After reading through many reviews of the Apple Watch, and wearing one for a month I still haven’t completely figured out what the device is and what it’s going to be in the future.
So to start defining what it is for me, I’m going to steal from Apple’s definition of the Apple Watch:
- New Ways to Connect
- Health and Fitness
Although skeuomorphism is apparently a thing of the past, I prefer a classic watch face over a digital one. Getting updated on new information with a quick glance is what the Watch is all about, and I am quicker on reading the time in a graphic way, than with digits.
This is why I’m using the Utility watch face on my 42mm Sport. This face gives me three complications, which are in clockwise Activity, Timer and Weather.
I like how the weather complication gives you a complete forecast in a single sentence. E.g. 20° Mostly Clouded. it’s short and to the point.
I used to have Calendar appointments at the bottom, but after hearing Gruber talk about how he forced himself to use Glances more, I replaced Calendar with Weather and I use the glance to get up to date information on my next appointments. Aside from Calendar I only use a couple more glances: Heartbeat, OmniFocus, Now Playing, Shazam, Vigil, Knock.
For me the Watch is a way to get notified or act, so glances are remotes to quickly get information or perform a task. If IMDB ever releases a Glance with a search field, it would also be a good fit for the above list. I’m still not entirely sure if I like the way Glances behave though. There’s always a slight delay while swiping across glances, and with anything above 6-10 glances the interface becomes impossible to navigate. I kinda forget in which order glances are sorted.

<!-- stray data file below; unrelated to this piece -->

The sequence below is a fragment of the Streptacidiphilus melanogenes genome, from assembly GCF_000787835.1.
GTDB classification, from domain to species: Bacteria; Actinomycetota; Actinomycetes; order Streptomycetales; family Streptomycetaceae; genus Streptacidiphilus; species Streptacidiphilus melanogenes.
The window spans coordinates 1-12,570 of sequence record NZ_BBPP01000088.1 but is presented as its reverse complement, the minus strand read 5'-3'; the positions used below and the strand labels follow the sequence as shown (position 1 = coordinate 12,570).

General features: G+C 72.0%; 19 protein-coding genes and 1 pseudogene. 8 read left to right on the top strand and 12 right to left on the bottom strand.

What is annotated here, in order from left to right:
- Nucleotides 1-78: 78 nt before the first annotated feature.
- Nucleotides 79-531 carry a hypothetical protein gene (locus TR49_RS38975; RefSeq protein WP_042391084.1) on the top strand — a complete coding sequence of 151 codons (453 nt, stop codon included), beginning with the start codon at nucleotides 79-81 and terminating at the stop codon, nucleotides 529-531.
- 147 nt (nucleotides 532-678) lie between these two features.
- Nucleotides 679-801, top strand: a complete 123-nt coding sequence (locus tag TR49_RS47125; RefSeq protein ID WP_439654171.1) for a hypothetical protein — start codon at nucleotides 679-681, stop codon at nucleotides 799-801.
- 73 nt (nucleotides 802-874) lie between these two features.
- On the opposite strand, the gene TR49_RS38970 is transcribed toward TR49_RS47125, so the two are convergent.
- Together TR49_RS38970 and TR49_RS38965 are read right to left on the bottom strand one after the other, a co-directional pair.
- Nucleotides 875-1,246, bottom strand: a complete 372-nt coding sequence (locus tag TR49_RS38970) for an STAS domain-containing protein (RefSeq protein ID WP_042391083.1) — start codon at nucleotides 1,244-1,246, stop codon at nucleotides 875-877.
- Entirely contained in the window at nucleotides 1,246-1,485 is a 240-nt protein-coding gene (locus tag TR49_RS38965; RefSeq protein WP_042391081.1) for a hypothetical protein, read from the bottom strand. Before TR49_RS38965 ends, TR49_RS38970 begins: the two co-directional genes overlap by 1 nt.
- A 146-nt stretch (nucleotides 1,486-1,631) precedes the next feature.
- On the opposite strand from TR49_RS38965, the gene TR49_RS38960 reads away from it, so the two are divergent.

There’s one other annoyance with the Watch as a time piece: although the battery is far exceeding my expectations (I end my days with +/- 25% battery left), I’d really enjoy keeping the watch on at night and use it as an alarm clock. I’ve tried the alarm a few times for short power-naps and being awoken by gentle taps on the wrist is a lot nicer then a beeping sound.
But you have to charge the device sometime.. I wonder if and when sleeptracking becomes available how they’re going to implement it. Maybe I need a day and night watch?
Notifications on my wrist are superb. My job requires me to be connected for large parts of the day, and I get plenty of notifications via email, Zendesk and Vigil that I need to see.
I’ve seen plenty of people complain about notification overload after wearing the Watch, but I think the blame lies mostly on their end, there are plenty of options to configure what and who can reach you on your iPhone or Watch.
What I like about notifications on my wrist is that they’re a lower cognitive load than my iPhone.